What you want is an aniline dye, either water- or alcohol-soluble. The alcohol-soluble dyes dry very fast and don't raise the grain of the wood, but they're a bit harder to control. They also will lift if you put shellac over them as a clear coat.
To use a water-soluble dye, sand to your final grit, dampen the wood with water to raise the grain, let dry overnight, then sand again, lightly, with the same grit to level the surface.
If you want to get a pure color, and the wood you're dying has a lot of color on its own -- if it's anything but unstained birch, pretty much -- you'll need to bleach it first with a two-part wood bleach. Otherwise, if, for example, you start with wood that has a lot of yellow in it and try to dye it blue, it's going to come out.... green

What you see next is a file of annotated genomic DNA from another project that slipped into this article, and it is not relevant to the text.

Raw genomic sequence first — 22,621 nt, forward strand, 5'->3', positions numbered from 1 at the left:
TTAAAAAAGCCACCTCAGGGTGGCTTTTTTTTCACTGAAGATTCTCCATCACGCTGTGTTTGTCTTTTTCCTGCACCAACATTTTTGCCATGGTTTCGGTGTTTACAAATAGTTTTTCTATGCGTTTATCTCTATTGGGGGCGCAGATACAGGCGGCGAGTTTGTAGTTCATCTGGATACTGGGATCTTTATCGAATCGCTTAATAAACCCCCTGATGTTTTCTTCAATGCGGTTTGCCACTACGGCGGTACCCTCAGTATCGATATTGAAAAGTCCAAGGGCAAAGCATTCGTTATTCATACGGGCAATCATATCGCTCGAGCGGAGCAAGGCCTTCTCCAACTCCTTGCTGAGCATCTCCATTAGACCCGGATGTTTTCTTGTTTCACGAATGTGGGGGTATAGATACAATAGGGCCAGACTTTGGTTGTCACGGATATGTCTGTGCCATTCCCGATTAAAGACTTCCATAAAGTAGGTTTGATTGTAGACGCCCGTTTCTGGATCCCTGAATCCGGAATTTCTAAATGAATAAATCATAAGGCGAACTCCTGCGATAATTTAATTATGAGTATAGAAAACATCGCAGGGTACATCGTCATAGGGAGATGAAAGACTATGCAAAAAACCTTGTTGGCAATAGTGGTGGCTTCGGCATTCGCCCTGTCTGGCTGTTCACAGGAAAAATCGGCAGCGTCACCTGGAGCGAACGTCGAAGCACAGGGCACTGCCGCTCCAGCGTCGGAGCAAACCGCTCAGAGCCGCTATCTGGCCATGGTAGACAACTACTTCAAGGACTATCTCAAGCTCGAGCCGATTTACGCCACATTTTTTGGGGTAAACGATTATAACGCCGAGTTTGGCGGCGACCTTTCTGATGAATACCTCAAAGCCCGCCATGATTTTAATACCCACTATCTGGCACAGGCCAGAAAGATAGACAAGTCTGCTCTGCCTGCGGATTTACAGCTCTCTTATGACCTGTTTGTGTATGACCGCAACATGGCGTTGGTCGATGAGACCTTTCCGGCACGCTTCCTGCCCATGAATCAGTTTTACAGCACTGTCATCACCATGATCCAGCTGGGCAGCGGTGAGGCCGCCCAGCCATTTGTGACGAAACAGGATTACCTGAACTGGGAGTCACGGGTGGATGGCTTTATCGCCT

(The bleach is also water-based, so use it after the grain-raising step above -- then sand again, very lightly so as not to cut through the bleached wood.)
Transfast, by Homestead, is a good brand. It comes in powder form, in all the colors of the rainbow and some the rainbow never thought of... buy it at Rockler, or order it from them online
Another option is the line of dyes from TransTint, which are soluble in either water or alcohol. They're less fussy to mix than the Transfast dyes. (Note that with these, shellac may lift them even if you've mixed them with water.) These are also available from Rockler
Do some samples to get a sense of how the dye behaves, and of how the final finish affects the color. You may want to use a clear acrylic or epoxy finish, which have no color -- other finishes will add some yellow to whatever color you put them over.